Magnets can be aqueous or UV coated for added durability. And, because we cut these in house, rather then waiting for a custom die to be made, turn times are very fast. For more information, or to place an order, call or email your Firehouse rep today.

Paul Meek
Vice President of Operations

A CLEAR Guide to Transparent Materials – Part 1

paulnewpicFirehouse’s clear substrates span the range from affordability to durability. Printing can be layered with white ink for maximum color saturation. Let’s discuss our most popular options for direct printing.

Window Cling
An 8mil, non-adhesive material primarily used for temporary window advertising, temporary product markings, POP displays and protective masking. Easily removable and repositionable. Can be first- or second-surface mounted.

For a complete explanation of first-surface and second-surface printing and mounting, stay tuned for Part 2 of my transparent materials guide.

Pressure Sensitive Vinyl (PSV)
This 4mil, clear, flexible vinyl material has an adhesive layer and adheres well to glass, metal, plastic and most smooth, clean surfaces. It’s ideal for indoor uses. PSV is available with a repositionable or permanent adhesive. It is easy to install and remove.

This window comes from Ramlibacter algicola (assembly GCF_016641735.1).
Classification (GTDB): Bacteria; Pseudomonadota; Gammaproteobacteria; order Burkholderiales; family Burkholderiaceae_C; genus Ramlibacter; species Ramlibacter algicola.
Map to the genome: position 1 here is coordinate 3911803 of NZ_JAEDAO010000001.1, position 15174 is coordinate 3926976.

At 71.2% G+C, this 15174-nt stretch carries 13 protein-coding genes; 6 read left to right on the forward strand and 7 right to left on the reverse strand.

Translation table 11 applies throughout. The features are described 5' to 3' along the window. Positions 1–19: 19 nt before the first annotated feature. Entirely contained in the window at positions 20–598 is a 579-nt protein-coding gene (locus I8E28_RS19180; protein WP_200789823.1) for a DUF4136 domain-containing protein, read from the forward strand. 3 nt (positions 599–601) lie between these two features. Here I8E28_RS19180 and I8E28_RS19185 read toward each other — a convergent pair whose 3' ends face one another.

The following materials are rigid substrates. In addition to printing direct, Firehouse can also mount other printed substrates to these clear materials for a wider variety of options.

PETG
Polyethylene Terephthalate Glycol-Modified (PETG) is a plastic resin in the polyester family. Extruded PETG sheets make an incredibly strong printing substrate. Firehouse prints PETG in .020”, .040” and .080” thicknesses. PETG’s strength makes it suitable for indoor and outdoor signage. It’s a perfect fit for outdoor backlit signs.

Acrylic
When you need a thicker clear sheet than PETG, acrylic is the next step up. Firehouse prints to 1/8” acrylic for frames, wall mounts or hanging graphics. While acrylic can be used outdoors, the better choice for clear outdoor graphics is polycarbonate.

Polycarbonate
For the ultimate in strength and durability, polycarbonate sheets can’t be beat. Available in 1/8” thickness, polycarbonate is about 200 times stronger than glass and virtually unbreakable with a very high impact strength. For vehicle signage, bus kiosks and any application that demands durability, polycarbonate is the perfect choice.

Paul Meek
Vice President of Operations